In fact, the Australian colors (golden-faced birds) are something intermediate between blue and green, and therefore this color is called “parblu” (partially blue), however, sometimes this term is also used in relation to European yellow-faced.
Another mutation from the blue row – cobalt. These are blue parrots, in the selection of which there is one additional dark factor. Such birds look much brighter and more elegant than the usual blue “wavy” and much more resemble a fabulous blue bird.
Adding a gray factor allows you to get several shades of gray. Depending on what color the bird is taken as a basis in breeding (green or blue), we get gray or gray-green individuals.
Gray (they are also called dominant or Australian gray) budgies can be of various shades, but one of the rarest and most beautiful colors of this series is anthracite. The plumage of this bird is so dark that it appears black, sometimes with white patches.
This coloring owes its appearance to the German breeders, although in fairness it must be said that in the 30s of the last century gray parrots of a very dark shade were bred in England, however, unfortunately, this variety was not preserved (mainly because that the dark gray color appeared in the genotype as a recessive factor and, thus, was lost when crossing with any other individual).
Gray-green budgerigars come in various shades – from lighter to dark (brown).
Due to its close proximity to the natural color, this color was bred in the home of the "wavy" in Australia. It happened in 1935. Birds have a mustard shade of the main plumage, the mask is of a standard yellow color, and a gray tint is added to the black spots on the throat. The wavy stripes on the body are black and very contrasting, the feathers are green or black, the tail is black.
The result of the work of French breeders – gray-blue budgerigars. It is interesting that this coloring is one of the oldest, it was possible to consolidate it back in 1924. These birds differ from ordinary grays in that the main color of the front and back lower parts of their bodies has a distinct blue with a pinkish or purple hue. The mask on the head is not yellow, but white, black waves and dots are the same as those of blue parrots, and the tail is dark blue.
Perhaps this is one of the most beautiful colors of the budgerigar. The bird looks surprisingly gentle and harmonious. Despite the fact that at first glance it seems light gray, in fact there is no gray shade in the plumage. Almost the entire body is evenly stained with a delicate mauve without any streaks or splashes. Under the beak there is a white mask with black dots, above the beak to the forehead there is also a white area, turning into a series of black transverse stripes on the back of the head. There should not be any other color splashes or patterns on the head.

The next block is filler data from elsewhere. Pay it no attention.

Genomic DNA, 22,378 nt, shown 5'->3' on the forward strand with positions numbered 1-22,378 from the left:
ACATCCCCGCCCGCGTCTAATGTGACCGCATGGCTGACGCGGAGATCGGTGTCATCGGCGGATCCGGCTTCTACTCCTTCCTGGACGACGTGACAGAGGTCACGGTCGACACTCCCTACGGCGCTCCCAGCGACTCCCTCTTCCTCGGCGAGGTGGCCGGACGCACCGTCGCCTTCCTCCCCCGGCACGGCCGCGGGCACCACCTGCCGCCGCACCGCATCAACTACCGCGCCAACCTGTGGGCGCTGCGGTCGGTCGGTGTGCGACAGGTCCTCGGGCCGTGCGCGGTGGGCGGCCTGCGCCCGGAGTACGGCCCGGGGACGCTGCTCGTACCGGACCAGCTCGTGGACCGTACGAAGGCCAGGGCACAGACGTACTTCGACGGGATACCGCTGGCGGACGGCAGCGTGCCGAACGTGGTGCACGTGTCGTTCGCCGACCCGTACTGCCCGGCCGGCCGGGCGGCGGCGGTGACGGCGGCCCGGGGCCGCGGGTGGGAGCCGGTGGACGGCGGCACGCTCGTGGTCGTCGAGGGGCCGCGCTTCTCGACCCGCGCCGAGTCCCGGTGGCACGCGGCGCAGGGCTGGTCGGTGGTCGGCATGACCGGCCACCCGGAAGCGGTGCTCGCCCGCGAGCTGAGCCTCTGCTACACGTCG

The owner of the purple budgie can also cause no less envy of the neighbors. This coloring was obtained by German breeders at the end of the 20s of the last century. It is based on the gray gene, which is dominant. Variations of the colors of plumage are also possible here – from the violet as such to the delicate color of the Persian lilac (the presence of a dark or blue factor plays a decisive role, as well as the amount of violet – single or double).
According to approved standards, in the colors of budgies there are three shades of purple although in reality there are at least six times as many!
We said above that the variety of colors of budgerigars was obtained by adding a dark factor to the main color and the subsequent “game” with various combinations obtained. But there is also a reverse selection method – clarification of the natural color.
There are several classifications of clarified “wavy”. So, it is believed that a bird should be called clarified, the coloring of which is approximately 80% lighter than the classical color, and this applies not only to the main plumage, but also to undulating bands, which are usually black.
As part of clarified parrots, gray-winged, gray-winged full-color and pure-winged birds are also distinguished. In the first and second cases, the “waviness” is indicated by gray, and not black, but in full-color birds, as the name suggests, the main color is normal, not lightened. Purebred parrots almost do not have “waviness”, since the corresponding strips are either very light or even indistinguishable.
Lightness is always recessive, which is why this version of plumage in birds is much less common. But if the parrot is a carrier of this gene, when crossed with the same carrier, a clarified chick can be obtained (those who are familiar with genetics will easily calculate the probability of such a combination – it is 25%).
In conclusion, it is worth noting that breeding work with budgies has been carried out so long and successfully that the diverse breeds of these sociable and cheerful birds differ not only in color, but also in other criteria (for example, there are crested "wavy", moreover, the shape of the crest may be different – round, semicircular or beam).
But the classic light green wavy parrot remains the most healthy and viable – this is how this bird was conceived by nature. Therefore, acquiring a parrot of a particularly rare and beautiful color, be prepared for the fact that your pet will be less active, weaker and will live much less than its "ordinary" brother.